Infrastructure provision through public-private partnerships: the experience of Nigeria

Oyebanji, Akanbi Olusayo and Liyanage, Champika Lasanthi orcid iconORCID: 0000-0001-6687-3611 (2017) Infrastructure provision through public-private partnerships: the experience of Nigeria. In: Public-Private Partnerships in Transitional Nations: Policy, Governance and Praxis. Cambridge Scholars Publishing, Newcastle upon Tyne, pp. 198-219. ISBN 978-1-4438-7312-3 (Hardback)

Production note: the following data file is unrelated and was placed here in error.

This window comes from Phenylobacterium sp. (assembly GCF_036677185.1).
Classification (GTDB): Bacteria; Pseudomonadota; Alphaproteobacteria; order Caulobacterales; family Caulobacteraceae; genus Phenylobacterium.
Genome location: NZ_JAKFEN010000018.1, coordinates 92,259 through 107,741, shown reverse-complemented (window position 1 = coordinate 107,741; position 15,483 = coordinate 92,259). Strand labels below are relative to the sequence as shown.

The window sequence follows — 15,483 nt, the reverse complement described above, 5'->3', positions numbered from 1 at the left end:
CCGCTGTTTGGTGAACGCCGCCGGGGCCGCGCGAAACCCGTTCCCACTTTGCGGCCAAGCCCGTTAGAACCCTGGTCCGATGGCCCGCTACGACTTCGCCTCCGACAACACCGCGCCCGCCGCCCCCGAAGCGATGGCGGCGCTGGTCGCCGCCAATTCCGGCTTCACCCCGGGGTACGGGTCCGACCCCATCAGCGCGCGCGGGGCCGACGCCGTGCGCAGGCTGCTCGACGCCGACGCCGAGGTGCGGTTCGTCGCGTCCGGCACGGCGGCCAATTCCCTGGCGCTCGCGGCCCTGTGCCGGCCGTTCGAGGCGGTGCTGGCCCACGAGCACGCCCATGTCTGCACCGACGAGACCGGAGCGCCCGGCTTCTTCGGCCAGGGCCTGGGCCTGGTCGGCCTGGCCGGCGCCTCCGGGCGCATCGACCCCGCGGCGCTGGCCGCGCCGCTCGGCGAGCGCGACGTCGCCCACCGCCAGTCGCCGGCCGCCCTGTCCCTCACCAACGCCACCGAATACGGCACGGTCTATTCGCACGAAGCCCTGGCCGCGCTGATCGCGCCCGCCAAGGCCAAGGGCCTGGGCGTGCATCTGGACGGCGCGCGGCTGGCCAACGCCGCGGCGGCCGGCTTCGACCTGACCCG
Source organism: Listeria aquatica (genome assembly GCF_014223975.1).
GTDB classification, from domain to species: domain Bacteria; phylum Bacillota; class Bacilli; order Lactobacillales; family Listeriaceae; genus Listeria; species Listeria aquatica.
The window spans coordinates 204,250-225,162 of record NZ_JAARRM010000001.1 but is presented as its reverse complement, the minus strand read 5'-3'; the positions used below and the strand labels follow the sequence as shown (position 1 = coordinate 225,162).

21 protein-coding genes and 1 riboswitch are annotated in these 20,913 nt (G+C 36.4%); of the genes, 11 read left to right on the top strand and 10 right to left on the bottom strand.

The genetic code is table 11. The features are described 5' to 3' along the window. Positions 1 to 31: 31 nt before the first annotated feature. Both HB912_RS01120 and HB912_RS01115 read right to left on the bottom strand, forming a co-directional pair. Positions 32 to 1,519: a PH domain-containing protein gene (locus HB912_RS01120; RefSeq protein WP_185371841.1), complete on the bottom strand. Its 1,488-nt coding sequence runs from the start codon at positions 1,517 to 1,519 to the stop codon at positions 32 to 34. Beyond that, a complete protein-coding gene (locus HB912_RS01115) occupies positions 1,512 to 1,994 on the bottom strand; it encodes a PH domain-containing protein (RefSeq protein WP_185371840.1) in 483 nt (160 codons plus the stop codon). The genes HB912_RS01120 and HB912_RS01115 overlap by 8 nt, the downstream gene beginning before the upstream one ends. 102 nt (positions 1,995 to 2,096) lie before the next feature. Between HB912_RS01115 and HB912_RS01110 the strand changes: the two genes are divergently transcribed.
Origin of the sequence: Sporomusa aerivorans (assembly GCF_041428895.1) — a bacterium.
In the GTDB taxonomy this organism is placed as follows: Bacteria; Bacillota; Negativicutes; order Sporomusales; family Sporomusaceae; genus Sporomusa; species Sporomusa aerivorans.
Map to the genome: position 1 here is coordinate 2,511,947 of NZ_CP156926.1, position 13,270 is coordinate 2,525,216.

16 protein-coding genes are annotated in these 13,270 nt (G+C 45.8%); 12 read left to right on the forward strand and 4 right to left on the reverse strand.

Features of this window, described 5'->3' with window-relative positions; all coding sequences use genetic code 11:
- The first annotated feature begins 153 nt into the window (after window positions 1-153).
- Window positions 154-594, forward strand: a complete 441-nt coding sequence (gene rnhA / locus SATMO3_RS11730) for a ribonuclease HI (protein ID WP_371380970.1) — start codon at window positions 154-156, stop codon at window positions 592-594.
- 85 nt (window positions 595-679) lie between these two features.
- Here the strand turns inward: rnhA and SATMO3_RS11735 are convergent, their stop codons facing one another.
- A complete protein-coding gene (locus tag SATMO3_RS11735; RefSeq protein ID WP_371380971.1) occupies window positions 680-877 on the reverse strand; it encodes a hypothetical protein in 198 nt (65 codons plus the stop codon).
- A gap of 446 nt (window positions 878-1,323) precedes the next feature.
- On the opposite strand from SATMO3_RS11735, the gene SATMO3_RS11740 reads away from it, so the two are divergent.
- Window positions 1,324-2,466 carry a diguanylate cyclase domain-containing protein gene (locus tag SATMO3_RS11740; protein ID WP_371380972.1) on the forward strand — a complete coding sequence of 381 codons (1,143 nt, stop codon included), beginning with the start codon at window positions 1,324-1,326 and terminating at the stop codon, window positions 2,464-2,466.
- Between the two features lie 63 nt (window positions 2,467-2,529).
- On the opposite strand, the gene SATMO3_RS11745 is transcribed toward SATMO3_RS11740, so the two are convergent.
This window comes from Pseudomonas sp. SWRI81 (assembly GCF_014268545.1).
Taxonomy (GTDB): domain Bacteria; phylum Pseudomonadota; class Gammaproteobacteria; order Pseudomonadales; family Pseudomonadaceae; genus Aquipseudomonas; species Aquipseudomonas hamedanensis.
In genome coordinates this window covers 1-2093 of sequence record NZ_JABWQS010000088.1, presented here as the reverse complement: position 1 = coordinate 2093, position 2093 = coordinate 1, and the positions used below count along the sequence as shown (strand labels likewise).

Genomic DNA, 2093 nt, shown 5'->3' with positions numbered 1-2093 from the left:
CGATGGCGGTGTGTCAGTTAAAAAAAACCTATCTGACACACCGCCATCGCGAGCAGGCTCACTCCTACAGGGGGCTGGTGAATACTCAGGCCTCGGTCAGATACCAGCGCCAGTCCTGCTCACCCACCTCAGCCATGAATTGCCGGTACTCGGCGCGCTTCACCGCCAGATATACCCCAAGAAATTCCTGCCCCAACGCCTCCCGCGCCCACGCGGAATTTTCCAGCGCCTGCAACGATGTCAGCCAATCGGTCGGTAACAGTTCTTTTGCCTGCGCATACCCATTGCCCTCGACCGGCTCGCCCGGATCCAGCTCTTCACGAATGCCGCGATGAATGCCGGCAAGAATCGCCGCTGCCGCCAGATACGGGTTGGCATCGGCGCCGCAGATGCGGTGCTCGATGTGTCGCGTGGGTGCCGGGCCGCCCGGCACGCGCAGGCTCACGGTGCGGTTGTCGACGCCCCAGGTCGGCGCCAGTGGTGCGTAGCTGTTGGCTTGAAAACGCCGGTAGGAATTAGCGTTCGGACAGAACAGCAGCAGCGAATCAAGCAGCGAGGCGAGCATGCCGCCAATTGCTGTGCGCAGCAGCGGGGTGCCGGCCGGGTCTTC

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Infrastructure provision is mostly the responsibility of governments using taxpayers’ money through budgetary allocations. However, a growing phenomenon world-wide is the inability of public funds to adequately finance ever-growing infrastructure needs, with serious consequences in developing countries. Although governments in most countries are striving hard towards adequate infrastructure provision, a wide gap still exists in terms of meeting the quantity and quality of infrastructure required for sustainable socio-economic development, principally due to a shortage of public funds (Iboh et al. 2013). Numerous issues persist relating to dwindling resources, variable power supply, inadequate healthcare facilities, poor and insufficient housing, and problems with modes of transport including roads and air, which have become death traps in many developing countries like Nigeria. The appalling state of this infrastructure has given credence to private sector participation in the development of sustainable infrastructure. Other key drivers to the birth of the PPP scheme in the country include the poor economy arising from reduced oil revenue and mismanagement of resources, rising population, and an increased need for infrastructure such as housing, power, transport modes, health and educational facilities.

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